Joomla 4 integrates Bootstrap 5 into the Joomla core. Thereby, the included templates are accessible and correspond to level AA of WCAG 2.1. WCAG 2.1 complements WCAG 2.0 and is the web standard for digital accessibility, which is mandatory for public bodies in the European Union. As an extension developer, it is not mandatory that you use Bootstrap 5. But technically it should comply with the latest standards. It would be a shame not to use the good template that Joomla offers.

Optimised Web Assets

With a single call, Web Assets allow developers to load multiple Javascript and CSS files in a specified order. For example, if an extension developer uses styles that depend on Font Awesome being loaded first and they know that Joomla 4 uses the icon font set, Web Assets come into play. Web Assets are described in several places in this tutorial.

Use the Web Asset Manager when developing for Joomla 4. All calls to HTMLHelper::_('stylesheet or script ...) work, but these assets are appended after the Web Asset Manager assets. This results in overriding styles that are set in the template. Thus, a user does not have the possibility to manipulate by means of a user.css. See in this context (Issue 35706)https://github.com/joomla/joomla-cms/issues/35706.

Web Services enable automated data exchange

Joomla 4 web services make content accessible to other websites or mobile applications. What is a web service? Different definitions cause confusion. The SOAP standards are referred to as web services. Others know them under the term REST API. The W3C generally defines a web service as an interface for automated communication via computer networks. The API integration in Joomla 4 implements such an interface in the core of the CMS with the help of REST. In the example we are building in this text, we also support the Joomla API.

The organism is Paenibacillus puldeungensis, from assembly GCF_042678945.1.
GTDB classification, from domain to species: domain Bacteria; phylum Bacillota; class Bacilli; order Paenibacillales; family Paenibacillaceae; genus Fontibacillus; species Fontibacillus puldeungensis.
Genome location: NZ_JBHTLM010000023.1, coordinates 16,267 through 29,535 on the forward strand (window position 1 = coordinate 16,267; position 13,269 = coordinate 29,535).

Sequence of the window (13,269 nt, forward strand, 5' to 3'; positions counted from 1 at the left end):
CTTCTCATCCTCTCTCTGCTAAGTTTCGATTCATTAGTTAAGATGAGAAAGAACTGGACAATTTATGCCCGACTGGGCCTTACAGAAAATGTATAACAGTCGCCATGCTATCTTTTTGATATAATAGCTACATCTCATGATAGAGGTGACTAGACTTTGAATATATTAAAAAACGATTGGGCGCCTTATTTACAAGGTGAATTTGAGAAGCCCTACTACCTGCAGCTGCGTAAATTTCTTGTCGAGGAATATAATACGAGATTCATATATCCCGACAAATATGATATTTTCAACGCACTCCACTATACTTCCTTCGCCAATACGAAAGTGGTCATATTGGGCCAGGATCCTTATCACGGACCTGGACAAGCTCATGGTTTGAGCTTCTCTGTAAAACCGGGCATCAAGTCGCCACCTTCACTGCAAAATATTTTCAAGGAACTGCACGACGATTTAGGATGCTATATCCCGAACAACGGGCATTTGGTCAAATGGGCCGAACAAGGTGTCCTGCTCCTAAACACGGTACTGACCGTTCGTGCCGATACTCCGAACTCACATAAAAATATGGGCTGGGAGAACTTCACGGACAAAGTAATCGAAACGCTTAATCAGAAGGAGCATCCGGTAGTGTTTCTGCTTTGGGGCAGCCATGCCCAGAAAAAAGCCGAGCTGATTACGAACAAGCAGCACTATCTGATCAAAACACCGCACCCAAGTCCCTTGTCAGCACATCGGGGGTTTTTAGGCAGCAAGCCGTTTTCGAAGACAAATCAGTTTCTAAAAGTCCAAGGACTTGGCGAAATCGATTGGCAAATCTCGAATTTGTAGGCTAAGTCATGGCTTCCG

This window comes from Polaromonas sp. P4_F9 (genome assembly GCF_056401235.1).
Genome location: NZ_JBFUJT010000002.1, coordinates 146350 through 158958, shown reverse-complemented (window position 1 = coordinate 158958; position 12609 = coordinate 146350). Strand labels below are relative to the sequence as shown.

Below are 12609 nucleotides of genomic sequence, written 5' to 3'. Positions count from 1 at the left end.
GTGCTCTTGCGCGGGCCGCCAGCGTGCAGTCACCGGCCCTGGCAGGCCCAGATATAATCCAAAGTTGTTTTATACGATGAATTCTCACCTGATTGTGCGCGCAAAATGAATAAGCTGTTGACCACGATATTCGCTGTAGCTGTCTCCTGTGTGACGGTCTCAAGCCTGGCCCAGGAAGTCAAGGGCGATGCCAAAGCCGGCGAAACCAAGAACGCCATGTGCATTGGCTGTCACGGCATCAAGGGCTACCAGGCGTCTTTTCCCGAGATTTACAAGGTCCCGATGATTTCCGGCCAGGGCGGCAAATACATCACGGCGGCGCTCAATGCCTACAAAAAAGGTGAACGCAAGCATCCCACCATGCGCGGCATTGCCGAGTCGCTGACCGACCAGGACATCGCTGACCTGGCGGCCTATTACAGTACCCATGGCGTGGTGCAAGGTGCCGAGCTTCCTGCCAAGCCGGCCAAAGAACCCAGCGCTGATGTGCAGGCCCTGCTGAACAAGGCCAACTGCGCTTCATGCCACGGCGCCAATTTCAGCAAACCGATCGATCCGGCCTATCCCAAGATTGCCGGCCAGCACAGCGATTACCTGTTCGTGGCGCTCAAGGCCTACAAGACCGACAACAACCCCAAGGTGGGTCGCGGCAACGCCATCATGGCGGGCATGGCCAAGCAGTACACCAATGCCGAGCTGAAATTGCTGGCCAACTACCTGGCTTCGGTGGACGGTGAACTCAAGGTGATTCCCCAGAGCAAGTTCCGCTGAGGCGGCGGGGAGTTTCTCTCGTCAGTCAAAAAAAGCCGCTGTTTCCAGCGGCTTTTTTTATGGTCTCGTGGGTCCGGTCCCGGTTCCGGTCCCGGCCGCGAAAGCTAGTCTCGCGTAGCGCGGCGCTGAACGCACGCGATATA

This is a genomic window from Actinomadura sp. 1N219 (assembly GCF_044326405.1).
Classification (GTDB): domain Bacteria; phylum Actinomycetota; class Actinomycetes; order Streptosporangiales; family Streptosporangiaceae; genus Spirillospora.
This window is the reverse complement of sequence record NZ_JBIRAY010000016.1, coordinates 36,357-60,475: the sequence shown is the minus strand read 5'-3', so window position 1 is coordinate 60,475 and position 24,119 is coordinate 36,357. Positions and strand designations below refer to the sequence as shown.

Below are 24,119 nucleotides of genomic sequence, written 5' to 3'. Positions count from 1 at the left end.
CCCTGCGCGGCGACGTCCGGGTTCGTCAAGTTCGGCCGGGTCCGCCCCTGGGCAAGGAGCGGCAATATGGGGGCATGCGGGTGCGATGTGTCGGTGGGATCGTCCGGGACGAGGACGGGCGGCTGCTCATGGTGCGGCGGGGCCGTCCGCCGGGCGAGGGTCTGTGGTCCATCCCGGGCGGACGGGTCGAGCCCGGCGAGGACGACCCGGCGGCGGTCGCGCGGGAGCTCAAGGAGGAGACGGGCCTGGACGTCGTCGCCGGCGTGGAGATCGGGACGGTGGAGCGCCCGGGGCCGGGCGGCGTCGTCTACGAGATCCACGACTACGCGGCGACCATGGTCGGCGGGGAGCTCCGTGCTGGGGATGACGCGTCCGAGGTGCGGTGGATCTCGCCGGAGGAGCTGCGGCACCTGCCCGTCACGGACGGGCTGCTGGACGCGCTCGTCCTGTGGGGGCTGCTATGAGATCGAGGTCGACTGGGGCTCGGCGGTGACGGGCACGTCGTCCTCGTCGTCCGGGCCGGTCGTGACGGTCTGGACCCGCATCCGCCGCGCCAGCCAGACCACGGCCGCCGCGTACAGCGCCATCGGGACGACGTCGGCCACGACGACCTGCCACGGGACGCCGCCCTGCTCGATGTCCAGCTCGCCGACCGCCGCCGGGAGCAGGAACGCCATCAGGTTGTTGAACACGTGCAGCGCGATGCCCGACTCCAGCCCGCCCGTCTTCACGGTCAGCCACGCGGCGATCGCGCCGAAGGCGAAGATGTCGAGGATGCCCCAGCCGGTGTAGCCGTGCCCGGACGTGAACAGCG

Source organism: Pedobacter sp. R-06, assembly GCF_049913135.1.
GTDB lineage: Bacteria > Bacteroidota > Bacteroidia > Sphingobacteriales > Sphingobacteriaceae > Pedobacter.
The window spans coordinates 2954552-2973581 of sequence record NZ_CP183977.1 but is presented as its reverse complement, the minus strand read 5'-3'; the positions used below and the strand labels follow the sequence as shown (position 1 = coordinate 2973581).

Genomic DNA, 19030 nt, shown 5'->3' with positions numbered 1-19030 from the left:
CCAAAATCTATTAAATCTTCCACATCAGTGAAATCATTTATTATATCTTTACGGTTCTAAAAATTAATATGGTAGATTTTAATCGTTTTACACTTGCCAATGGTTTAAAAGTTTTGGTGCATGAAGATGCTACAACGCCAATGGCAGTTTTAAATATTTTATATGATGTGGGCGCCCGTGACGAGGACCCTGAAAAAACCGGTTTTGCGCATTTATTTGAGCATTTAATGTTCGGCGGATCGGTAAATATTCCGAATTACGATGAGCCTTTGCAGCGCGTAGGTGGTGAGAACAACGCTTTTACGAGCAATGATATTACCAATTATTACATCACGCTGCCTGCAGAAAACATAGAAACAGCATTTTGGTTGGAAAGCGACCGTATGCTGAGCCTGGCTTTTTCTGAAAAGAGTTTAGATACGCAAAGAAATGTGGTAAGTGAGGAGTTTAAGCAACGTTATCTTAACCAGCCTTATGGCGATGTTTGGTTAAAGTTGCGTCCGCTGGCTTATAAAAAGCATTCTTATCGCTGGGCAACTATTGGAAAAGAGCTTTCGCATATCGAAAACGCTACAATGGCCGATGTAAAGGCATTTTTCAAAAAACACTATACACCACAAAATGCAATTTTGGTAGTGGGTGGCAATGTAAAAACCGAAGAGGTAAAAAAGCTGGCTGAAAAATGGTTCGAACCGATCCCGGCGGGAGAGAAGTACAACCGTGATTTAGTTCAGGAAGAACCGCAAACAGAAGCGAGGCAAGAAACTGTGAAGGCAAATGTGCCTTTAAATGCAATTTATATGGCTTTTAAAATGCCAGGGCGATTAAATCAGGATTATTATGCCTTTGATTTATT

With the new Workflow component, it is possible to link website content to a workflow. Thirt Party extensions can also offer a workflow with the core extension. This function is not yet included here in the book.

Many other changes and improvements

Joomla 4 includes new security features such as support for prepared statements for database systems. This prevents SQL injection because the database checks the validity of parameters. In addition, the code base has been restructured. The code was thoroughly cleaned up, obsolete functions removed and PHP namespaces introduced.

Backwards compatibility with Joomla 3

This text is primarily written for developers who are starting a new extension. Nevertheless, issues related to compatibility with Joomla 3 are of interest. A page in the Joomla documentation[^docs.joomla.org/Potential_backward_compatibility_issues_in_Joomla_4] summarises the important points.

Never change the core files

The purpose of Joomla extensions is to have a system that can be extended. It is possible that your code and Joomla Core code can be provided with new functions independently of each other.

If make changes to Joomla itself, these will be overwritten with the next update.